As always, if you want to download a printable PDF version of this issue of Nygaard Notes, just click HERE.
It is time to recognize that there is no such thing as a natural disaster. The world – low income and middle-income countries in particular – is being devastated by a mistaken notion of human progress. The global use of fossil fuels, the lack of international cooperation in support of developing countries and their health systems, the destruction of the environment, unplanned urbanization and unchecked poverty are all driving up the frequency and intensity of disaster events.
The author of these words, Mami Mizutori, is a Japanese diplomat who since March 2018 has been the Assistant Secretary-General and Special Representative of the Secretary-General for Disaster Risk Reduction in the United Nations Office for Disaster Risk Reduction.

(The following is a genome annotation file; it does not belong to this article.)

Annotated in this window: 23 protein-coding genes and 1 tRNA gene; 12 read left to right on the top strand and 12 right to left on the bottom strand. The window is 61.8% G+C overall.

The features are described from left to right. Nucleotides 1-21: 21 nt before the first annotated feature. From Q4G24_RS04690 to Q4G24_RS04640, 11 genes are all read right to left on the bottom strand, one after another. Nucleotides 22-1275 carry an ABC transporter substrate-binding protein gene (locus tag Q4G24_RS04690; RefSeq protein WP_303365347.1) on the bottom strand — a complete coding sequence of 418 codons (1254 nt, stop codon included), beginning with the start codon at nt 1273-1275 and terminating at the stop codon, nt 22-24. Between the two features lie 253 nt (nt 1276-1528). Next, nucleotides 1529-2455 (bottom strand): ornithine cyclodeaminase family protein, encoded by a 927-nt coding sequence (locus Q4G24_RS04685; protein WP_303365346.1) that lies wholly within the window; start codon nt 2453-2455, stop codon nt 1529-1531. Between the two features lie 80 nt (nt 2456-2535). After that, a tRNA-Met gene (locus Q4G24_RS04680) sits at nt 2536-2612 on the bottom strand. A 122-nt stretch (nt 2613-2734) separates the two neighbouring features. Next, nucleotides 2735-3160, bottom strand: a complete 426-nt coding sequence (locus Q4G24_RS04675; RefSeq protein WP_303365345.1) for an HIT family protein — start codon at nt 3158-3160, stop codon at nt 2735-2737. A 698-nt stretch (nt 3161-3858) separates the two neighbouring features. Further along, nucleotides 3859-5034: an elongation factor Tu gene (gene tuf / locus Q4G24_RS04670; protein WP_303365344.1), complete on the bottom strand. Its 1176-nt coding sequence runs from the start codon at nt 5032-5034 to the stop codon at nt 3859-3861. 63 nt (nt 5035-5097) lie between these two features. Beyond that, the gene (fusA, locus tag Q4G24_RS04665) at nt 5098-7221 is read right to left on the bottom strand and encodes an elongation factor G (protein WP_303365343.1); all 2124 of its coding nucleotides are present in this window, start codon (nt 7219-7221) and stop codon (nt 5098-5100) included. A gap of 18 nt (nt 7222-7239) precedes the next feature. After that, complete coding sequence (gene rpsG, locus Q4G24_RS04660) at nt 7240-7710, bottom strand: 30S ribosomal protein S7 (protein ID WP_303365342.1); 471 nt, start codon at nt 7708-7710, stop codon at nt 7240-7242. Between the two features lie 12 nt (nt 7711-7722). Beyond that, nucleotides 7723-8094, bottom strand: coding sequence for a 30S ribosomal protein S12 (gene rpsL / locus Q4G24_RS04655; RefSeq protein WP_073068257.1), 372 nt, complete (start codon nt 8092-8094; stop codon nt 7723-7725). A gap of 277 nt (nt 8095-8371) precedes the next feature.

Drought is a big deal, as a casual glance at the headlines reveals: “Drought Conditions Expanding in Iowa, Driest June in State History So Far” and “Brazil Battered by Drought” and “Western Drought Reveals Cracks in Infrastructure” and “The Drought in US Southwest Is the Worst in 1,200 Years. It Might Be Here to Stay.” These headlines are not from the Washington Post or the Wall Street Journal. They are from places like the American Farm Bureau Association, KCRG-TV in Cedar Rapids, and the NASA Earth Observatory. That last one was from the London Guardian in mid-June.
Also in mid-June—on June 17th, in fact—the United Nations Office for Disaster Risk Reduction released a major, and very timely, report entitled “Special Report on Drought 2021.” It didn’t seem to register too widely in the daily news cycle, for the usual reason: Drought is not good TV. The authors explain why: “A drought does not result in a sudden impact, unlike a flood or a storm. It is rather a slow-onset phenomenon that establishes itself over a long time period. Drought impacts are less obvious and spread over larger areas than damage resulting from other natural hazards.” In other words: Not good TV.